Hundreds of military vehicles and armed groups loyal to the government of national unity (GNU) of Tripoli led by Abdul Hamid Dbeibah occupied the capital early this morning, to counter the expected arrival in the city of Fathi Bashaga, appointed prime minister by the Tobruk parliament, who announced a “peaceful” takeover.
Armed columns have occupied Airport Street and Shatt Street alongside Abdelhamid Dbeibah’s forces, following the signaling of a mobilization order from the commander of the western region, Osama al-Juwaili, a loyalist from Bashaga.
According to intelligence reports, al-Juwaili and some of the central region’s Misrata forces, in support of Bashaga, are preparing to enter Tripoli in the next few hours, although a source in the city of Zintan, about 100 miles from the capital. , has ruled out these displacements.
The forces supporting Bashaga are made up of the al-Nawasi Brigades affiliated with Mustafa Kaddour and hitherto linked to Tripoli, as well as by groups of al-Zawiya, in the northwest, and Warshafana.
On February 10, the parliament located in the eastern city of Tobruk and close to Marshal Khalifa Haftar, Appointed former interior minister Bashaga as prime minister to replace Dbeibahwhose mandate is considered to have expired due to the suspension of the elections scheduled for last December.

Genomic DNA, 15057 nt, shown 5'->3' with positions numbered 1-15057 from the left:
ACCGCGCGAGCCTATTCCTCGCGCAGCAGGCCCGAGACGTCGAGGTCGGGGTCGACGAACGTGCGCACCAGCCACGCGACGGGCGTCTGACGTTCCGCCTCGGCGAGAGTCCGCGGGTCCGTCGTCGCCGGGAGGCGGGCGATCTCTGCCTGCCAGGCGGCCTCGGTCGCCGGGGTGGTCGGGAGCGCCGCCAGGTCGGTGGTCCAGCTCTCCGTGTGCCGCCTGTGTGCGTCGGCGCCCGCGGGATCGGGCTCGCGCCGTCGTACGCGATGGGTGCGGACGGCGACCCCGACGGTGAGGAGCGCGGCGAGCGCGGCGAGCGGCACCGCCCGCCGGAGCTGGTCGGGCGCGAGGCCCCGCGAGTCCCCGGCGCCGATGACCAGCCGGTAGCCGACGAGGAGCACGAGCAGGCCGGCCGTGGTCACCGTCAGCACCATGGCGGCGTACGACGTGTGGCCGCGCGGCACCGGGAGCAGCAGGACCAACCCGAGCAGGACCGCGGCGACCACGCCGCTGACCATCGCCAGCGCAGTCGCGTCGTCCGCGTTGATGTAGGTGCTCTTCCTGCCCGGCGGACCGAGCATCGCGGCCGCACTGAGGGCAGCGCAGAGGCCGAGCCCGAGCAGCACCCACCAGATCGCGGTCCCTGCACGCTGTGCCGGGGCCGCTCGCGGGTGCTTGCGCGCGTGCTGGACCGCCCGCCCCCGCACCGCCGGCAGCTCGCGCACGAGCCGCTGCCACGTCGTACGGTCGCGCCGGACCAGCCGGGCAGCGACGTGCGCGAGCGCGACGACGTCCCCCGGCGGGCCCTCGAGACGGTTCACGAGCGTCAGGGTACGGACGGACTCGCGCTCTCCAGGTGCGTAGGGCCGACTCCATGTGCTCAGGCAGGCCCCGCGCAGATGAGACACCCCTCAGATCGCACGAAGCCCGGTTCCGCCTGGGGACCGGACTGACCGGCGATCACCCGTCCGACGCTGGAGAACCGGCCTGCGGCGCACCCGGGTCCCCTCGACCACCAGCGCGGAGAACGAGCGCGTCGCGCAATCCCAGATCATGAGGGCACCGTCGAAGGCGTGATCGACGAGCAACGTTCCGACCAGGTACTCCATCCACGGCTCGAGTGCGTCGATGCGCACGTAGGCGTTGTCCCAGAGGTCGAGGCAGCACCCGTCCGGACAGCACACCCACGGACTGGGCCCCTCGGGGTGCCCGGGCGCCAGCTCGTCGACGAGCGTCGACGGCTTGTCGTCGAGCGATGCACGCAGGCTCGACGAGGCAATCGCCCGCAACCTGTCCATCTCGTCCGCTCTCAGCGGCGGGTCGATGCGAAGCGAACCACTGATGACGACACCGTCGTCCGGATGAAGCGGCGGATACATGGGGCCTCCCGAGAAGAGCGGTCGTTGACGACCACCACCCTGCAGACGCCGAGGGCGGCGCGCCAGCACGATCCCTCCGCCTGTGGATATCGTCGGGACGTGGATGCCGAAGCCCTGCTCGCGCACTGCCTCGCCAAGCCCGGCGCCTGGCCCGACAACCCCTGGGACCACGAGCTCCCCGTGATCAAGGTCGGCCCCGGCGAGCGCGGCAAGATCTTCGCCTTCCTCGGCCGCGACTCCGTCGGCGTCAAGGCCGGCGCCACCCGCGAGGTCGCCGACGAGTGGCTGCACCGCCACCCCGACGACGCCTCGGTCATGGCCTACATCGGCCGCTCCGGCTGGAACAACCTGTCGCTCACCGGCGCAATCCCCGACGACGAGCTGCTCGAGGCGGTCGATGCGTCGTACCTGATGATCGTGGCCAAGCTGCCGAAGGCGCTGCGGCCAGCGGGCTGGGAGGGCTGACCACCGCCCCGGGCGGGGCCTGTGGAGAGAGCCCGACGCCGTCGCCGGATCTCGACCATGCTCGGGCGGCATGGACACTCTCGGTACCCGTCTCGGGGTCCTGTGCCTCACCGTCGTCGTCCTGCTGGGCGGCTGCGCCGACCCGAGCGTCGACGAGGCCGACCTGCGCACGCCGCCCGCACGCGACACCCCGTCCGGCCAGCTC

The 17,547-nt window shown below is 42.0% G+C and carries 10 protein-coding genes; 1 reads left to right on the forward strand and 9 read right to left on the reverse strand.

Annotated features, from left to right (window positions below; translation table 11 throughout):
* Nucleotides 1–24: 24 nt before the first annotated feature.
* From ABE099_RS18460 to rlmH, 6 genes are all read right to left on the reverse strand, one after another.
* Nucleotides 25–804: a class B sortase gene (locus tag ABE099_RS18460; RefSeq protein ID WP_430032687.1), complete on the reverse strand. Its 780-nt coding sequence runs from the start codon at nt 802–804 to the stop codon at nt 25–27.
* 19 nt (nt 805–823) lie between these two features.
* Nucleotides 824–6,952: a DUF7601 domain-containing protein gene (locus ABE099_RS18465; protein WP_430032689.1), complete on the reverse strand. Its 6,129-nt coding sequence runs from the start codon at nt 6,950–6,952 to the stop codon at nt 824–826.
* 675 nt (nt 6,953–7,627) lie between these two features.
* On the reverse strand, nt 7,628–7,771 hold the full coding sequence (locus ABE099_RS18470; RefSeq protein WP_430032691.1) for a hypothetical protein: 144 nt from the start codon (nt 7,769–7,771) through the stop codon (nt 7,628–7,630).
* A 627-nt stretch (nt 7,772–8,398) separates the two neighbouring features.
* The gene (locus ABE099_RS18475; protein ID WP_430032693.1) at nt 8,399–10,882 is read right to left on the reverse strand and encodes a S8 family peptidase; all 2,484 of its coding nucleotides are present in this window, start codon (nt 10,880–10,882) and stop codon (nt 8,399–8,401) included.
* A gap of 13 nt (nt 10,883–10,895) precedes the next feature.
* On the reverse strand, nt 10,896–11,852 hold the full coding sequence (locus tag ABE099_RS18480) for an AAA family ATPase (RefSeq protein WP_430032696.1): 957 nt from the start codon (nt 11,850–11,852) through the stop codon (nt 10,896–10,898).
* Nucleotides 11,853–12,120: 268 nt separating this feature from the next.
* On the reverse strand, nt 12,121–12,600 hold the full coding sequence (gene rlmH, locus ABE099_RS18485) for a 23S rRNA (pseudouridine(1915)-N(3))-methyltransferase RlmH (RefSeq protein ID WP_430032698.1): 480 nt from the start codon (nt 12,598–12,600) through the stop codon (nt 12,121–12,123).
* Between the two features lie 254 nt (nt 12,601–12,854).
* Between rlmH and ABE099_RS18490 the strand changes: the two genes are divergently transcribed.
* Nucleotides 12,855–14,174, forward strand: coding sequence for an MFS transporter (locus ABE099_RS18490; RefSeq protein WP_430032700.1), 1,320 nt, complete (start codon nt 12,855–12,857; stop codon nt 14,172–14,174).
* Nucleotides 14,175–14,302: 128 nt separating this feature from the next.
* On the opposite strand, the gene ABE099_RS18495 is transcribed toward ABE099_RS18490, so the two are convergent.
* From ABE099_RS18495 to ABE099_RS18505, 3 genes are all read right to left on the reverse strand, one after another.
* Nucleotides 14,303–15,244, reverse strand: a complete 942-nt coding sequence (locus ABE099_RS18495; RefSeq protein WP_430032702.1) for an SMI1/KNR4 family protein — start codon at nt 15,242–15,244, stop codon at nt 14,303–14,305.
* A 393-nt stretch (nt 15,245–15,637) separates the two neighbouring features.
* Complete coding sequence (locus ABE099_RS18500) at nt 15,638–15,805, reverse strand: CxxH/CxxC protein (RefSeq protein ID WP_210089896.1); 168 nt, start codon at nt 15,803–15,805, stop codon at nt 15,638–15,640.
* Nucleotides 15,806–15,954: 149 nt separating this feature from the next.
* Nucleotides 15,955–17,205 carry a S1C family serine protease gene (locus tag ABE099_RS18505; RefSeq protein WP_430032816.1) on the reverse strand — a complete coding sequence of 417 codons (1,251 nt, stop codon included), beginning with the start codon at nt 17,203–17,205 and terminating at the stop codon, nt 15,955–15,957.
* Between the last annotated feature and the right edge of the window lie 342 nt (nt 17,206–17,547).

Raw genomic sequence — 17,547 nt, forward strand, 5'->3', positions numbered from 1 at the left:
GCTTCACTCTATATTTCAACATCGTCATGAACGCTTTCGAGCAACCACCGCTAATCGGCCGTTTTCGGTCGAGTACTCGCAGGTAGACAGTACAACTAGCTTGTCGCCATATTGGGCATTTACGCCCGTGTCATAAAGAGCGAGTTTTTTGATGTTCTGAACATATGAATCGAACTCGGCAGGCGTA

However, Dbeibah is opposed to leaving power, and the two have both acted as prime minister ever since, without the international community taking a stand, while Bashaga warned that he would take power in the capital by “peaceful means”.
Thursday, Photographs of Bashaga in Tunis emerged in alleged consultations with Dbeidah ministers and several military leaders in the city of Misrata who have been seen as part of preparations for an imminent takeover of the capital.
Meanwhile, the United Nations Support Mission in Libya (UNSMIL) is sponsoring negotiations in Cairo between the High Council of State – which has shown its support for Dbeibah – and Parliament to agree on a constitutional basis that should govern a process. electoral, but without a date being set at the moment due to the new institutional division.